Don't get steamed over repairs on Guilford Avenue


February 21, 1994

Steam belches forth from the smokestack on Guilford Avenue in downtown Baltimore as if some locomotive were buried at full throttle under the pavement.

Motorists must dodge metal plates surrounding the stack erected along the 200 block of Guilford months ago. The vapor itself can be a distraction, so fierce is the hot steam that shoots upward.

Intrepid Commuter recently heard from a reader puzzled by this imposing structure. What is it? Why is it there? Will you please make it go away?

For an answer, we turned to the folks at Trigen-Baltimore Energy Corp. Trigen -- formerly the Baltimore Thermal Energy Corp. -- produces steam, much of it at the refuse incinerator on Russell Street, and pipes it to downtown buildings.

The company is responsible for the 17 miles of steam lines running underneath the city.

Once in a while, company officials tell us, you may notice an unusually large amount of vapor pouring out from under the street, often rising from around the manhole covers. Such was the case on Guilford in December.

The typical steam plume is not caused by a leak in the steam pipes. Rather, it's water from a sewer or water main, or runoff from the street after a storm that turns to vapor when it comes in contact with the hot steam line.

But the Guilford problem turned out to be a leak in the plumbing. It took weeks for workers to uncover it. Bad weather, the volume of traffic on Guilford, and the company's policy not to shut off nTC heat to customers during the record cold slowed repairs.

"We can't inconvenience the flow of traffic, so our people work at night or on weekends," says Steven H. Bergstrom, Trigen's marketing director. "We certainly don't want our customers to not have the necessary heat."

The smokestack was installed so the hot steam wouldn't endanger pedestrians and fog wouldn't interfere with visibility. The steel plates prevent cars from falling into the excavation.

"People may not like steel plates but at least they can drive over them," Mr. Bergstrom says.

Company officials tell us that with the improved weather, repairs have been put back on track and should be finished in a matter of days.

The project has been overseen by the city's public works department, which has a large stake in the matter. Both City Hall and the Abel Wolman Building, where the department has its headquarters, are among the buildings provided with heat by that particular line.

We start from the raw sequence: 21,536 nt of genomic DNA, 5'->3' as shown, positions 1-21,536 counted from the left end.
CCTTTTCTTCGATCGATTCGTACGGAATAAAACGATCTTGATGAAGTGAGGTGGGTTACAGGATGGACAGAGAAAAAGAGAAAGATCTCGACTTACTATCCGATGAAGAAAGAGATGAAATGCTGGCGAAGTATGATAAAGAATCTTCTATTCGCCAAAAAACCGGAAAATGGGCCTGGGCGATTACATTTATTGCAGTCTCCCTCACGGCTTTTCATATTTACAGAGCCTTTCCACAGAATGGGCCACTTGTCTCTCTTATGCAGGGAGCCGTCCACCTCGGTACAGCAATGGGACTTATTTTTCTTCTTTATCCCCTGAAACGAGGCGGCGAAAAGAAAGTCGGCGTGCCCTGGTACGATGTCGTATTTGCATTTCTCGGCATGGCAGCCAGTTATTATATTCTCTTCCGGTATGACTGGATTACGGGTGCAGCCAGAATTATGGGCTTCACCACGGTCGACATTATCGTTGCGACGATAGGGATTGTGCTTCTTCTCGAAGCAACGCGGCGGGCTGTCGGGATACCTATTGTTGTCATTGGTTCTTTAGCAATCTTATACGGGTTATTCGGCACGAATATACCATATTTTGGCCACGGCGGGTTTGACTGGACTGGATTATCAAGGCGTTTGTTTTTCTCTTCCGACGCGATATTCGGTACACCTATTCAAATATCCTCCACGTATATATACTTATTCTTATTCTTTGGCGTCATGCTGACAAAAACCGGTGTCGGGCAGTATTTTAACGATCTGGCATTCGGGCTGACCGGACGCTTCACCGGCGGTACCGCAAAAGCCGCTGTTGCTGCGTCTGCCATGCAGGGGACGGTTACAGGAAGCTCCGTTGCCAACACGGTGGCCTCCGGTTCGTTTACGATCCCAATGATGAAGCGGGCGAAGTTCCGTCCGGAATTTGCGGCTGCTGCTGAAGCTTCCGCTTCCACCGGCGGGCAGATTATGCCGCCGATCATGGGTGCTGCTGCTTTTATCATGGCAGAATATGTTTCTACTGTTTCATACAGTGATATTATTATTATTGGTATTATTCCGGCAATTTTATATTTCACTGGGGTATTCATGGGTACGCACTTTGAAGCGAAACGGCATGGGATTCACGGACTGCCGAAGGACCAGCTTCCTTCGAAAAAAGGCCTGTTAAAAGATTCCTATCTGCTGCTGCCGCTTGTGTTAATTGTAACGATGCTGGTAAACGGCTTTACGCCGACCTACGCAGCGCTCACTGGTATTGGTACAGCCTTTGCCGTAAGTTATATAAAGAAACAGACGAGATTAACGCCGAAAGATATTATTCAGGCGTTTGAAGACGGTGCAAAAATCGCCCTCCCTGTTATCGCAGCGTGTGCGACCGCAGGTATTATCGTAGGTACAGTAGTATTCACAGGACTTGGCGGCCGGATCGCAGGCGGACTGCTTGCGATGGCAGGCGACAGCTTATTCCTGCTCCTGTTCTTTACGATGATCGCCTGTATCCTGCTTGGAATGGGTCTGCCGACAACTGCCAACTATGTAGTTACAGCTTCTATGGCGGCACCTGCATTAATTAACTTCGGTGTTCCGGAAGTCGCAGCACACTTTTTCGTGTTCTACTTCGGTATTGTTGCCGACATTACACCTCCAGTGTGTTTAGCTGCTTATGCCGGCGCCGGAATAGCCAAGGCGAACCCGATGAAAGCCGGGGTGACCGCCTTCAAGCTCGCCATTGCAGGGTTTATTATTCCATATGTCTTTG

In the meantime, drivers should see the steam as a nice bit of atmosphere for downtown -- a bit like a movie from the 1930s or 40s. Think of Casablanca's farewell scene at the airport and all that mist swirling around Rick and the police inspector.

This could be the start of a beautiful condensation.

Is one-way right at Penn Station spur?

Meg Ferguson doesn't like how Baltimore is being railroaded by the MTA.

More precisely, she isn't wild about how the Mass Transit Administration's light rail will connect with Amtrak and Pennsylvania Station.

Our faithful readers will recall how in a Jan. 31 column, Intrepid Commuter outlined the agency's $106.3 million plan to expand the Central Light Rail Line to Hunt Valley, Baltimore-Washington International Airport and Penn Station by 1997.

To reach the station, a spur from the University of Baltimore parking lot would go over the Jones Falls Expressway, turn south, and run under Penn Station. But that design means only northbound trains could use the spur. MTA officials haven't decided how they will operate the spur. One possibility, this columnist observed, is that a light rail car might run back and forth on the track between Penn Station and Mount Royal Station.

Ms. Ferguson was unimpressed.

"As a taxpayer I am outraged that the MTA is pouring scarce transit money into a project that doesn't even have a working operational plan," she writes. "Who in their right mind would plan a major train system connection that is one-way only?"

She suggests that commuters won't care to transfer trains at Mount Royal Station, particularly those people who have to drag along luggage.

We passed along those thoughts to the MTA. Naturally, a spokeswoman defended the strategy as a reasonable and less costly way to build the light rail extension.

MTA planners believe more Penn Station customers will be coming from the south than from the north. To build two tracks along the spur, linking one of them to the southbound main line, would increase the cost unnecessarily.

On the other hand, the state can always upgrade the spur if the demand increases, or if a line is built from Penn Station south down Guilford Avenue and the east side of the Inner Harbor as planners have suggested.

MTA spokeswoman Dianna Rosborough said officials haven't decided how to run the Penn Station spur because they want to stay flexible. Instead of a continuous shuttle, the MTA could run a light rail train from as far south as Camden Station with Penn Station as the terminus instead of Timonium.

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